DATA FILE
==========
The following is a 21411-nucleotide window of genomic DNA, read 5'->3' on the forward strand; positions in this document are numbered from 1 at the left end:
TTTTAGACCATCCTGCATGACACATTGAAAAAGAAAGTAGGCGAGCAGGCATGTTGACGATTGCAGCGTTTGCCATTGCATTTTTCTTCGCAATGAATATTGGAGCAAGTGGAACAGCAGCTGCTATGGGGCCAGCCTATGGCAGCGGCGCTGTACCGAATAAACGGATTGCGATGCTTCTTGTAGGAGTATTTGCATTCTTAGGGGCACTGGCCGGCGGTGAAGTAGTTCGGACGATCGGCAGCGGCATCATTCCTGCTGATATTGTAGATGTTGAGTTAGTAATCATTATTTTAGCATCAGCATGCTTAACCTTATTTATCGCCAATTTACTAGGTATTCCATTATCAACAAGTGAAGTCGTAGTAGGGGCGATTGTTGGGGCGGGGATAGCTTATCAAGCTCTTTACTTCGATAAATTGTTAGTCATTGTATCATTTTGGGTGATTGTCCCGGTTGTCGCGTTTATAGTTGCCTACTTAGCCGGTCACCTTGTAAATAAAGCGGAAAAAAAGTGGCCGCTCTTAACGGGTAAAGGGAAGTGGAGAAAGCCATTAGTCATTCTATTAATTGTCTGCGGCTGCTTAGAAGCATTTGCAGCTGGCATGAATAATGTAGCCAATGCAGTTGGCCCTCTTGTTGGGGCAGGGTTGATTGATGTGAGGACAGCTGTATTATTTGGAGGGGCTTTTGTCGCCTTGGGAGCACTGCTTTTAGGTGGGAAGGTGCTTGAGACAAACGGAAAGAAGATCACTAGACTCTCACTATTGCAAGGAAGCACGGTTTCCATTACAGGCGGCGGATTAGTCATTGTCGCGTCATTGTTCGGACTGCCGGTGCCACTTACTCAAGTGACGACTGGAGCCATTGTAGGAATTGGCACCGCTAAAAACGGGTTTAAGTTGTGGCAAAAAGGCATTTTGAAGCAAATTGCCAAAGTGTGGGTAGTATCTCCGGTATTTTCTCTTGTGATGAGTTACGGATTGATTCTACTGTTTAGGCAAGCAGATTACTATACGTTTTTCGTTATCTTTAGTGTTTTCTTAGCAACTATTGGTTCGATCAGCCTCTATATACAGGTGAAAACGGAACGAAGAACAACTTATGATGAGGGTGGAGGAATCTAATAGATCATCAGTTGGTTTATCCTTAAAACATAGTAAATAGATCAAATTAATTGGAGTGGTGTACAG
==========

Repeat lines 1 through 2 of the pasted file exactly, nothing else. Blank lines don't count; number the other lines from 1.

The following is a 21411-nucleotide window of genomic DNA, read 5'->3' on the forward strand; positions in this document are numbered from 1 at the left end:
TTTTAGACCATCCTGCATGACACATTGAAAAAGAAAGTAGGCGAGCAGGCATGTTGACGATTGCAGCGTTTGCCATTGCATTTTTCTTCGCAATGAATATTGGAGCAAGTGGAACAGCAGCTGCTATGGGGCCAGCCTATGGCAGCGGCGCTGTACCGAATAAACGGATTGCGATGCTTCTTGTAGGAGTATTTGCATTCTTAGGGGCACTGGCCGGCGGTGAAGTAGTTCGGACGATCGGCAGCGGCATCATTCCTGCTGATATTGTAGATGTTGAGTTAGTAATCATTATTTTAGCATCAGCATGCTTAACCTTATTTATCGCCAATTTACTAGGTATTCCATTATCAACAAGTGAAGTCGTAGTAGGGGCGATTGTTGGGGCGGGGATAGCTTATCAAGCTCTTTACTTCGATAAATTGTTAGTCATTGTATCATTTTGGGTGATTGTCCCGGTTGTCGCGTTTATAGTTGCCTACTTAGCCGGTCACCTTGTAAATAAAGCGGAAAAAAAGTGGCCGCTCTTAACGGGTAAAGGGAAGTGGAGAAAGCCATTAGTCATTCTATTAATTGTCTGCGGCTGCTTAGAAGCATTTGCAGCTGGCATGAATAATGTAGCCAATGCAGTTGGCCCTCTTGTTGGGGCAGGGTTGATTGATGTGAGGACAGCTGTATTATTTGGAGGGGCTTTTGTCGCCTTGGGAGCACTGCTTTTAGGTGGGAAGGTGCTTGAGACAAACGGAAAGAAGATCACTAGACTCTCACTATTGCAAGGAAGCACGGTTTCCATTACAGGCGGCGGATTAGTCATTGTCGCGTCATTGTTCGGACTGCCGGTGCCACTTACTCAAGTGACGACTGGAGCCATTGTAGGAATTGGCACCGCTAAAAACGGGTTTAAGTTGTGGCAAAAAGGCATTTTGAAGCAAATTGCCAAAGTGTGGGTAGTATCTCCGGTATTTTCTCTTGTGATGAGTTACGGATTGATTCTACTGTTTAGGCAAGCAGATTACTATACGTTTTTCGTTATCTTTAGTGTTTTCTTAGCAACTATTGGTTCGATCAGCCTCTATATACAGGTGAAAACGGAACGAAGAACAACTTATGATGAGGGTGGAGGAATCTAATAGATCATCAGTTGGTTTATCCTTAAAACATAGTAAATAGATCAAATTAATTGGAGTGGTGTACAG